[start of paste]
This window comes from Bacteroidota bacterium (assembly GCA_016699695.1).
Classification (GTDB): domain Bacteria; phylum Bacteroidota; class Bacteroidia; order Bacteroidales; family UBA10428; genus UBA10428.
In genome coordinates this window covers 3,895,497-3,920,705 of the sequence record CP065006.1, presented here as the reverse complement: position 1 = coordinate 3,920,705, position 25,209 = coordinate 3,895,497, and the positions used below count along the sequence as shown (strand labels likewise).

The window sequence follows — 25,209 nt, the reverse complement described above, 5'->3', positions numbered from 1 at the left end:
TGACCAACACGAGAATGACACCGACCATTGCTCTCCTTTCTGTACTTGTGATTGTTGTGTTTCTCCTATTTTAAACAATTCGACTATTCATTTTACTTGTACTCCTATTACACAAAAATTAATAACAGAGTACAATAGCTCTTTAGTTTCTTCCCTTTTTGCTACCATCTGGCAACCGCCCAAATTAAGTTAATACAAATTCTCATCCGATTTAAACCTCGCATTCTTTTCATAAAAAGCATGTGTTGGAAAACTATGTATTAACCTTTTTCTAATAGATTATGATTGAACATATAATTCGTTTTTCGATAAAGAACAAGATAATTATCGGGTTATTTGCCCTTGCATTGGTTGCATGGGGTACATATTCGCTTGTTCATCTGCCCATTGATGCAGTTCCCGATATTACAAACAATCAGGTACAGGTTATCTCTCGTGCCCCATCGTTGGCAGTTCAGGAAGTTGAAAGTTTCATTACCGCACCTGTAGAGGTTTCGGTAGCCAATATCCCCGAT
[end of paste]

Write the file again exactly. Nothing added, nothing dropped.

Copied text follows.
This window comes from Bacteroidota bacterium (assembly GCA_016699695.1).
Classification (GTDB): domain Bacteria; phylum Bacteroidota; class Bacteroidia; order Bacteroidales; family UBA10428; genus UBA10428.
In genome coordinates this window covers 3,895,497-3,920,705 of the sequence record CP065006.1, presented here as the reverse complement: position 1 = coordinate 3,920,705, position 25,209 = coordinate 3,895,497, and the positions used below count along the sequence as shown (strand labels likewise).

The window sequence follows — 25,209 nt, the reverse complement described above, 5'->3', positions numbered from 1 at the left end:
TGACCAACACGAGAATGACACCGACCATTGCTCTCCTTTCTGTACTTGTGATTGTTGTGTTTCTCCTATTTTAAACAATTCGACTATTCATTTTACTTGTACTCCTATTACACAAAAATTAATAACAGAGTACAATAGCTCTTTAGTTTCTTCCCTTTTTGCTACCATCTGGCAACCGCCCAAATTAAGTTAATACAAATTCTCATCCGATTTAAACCTCGCATTCTTTTCATAAAAAGCATGTGTTGGAAAACTATGTATTAACCTTTTTCTAATAGATTATGATTGAACATATAATTCGTTTTTCGATAAAGAACAAGATAATTATCGGGTTATTTGCCCTTGCATTGGTTGCATGGGGTACATATTCGCTTGTTCATCTGCCCATTGATGCAGTTCCCGATATTACAAACAATCAGGTACAGGTTATCTCTCGTGCCCCATCGTTGGCAGTTCAGGAAGTTGAAAGTTTCATTACCGCACCTGTAGAGGTTTCGGTAGCCAATATCCCCGAT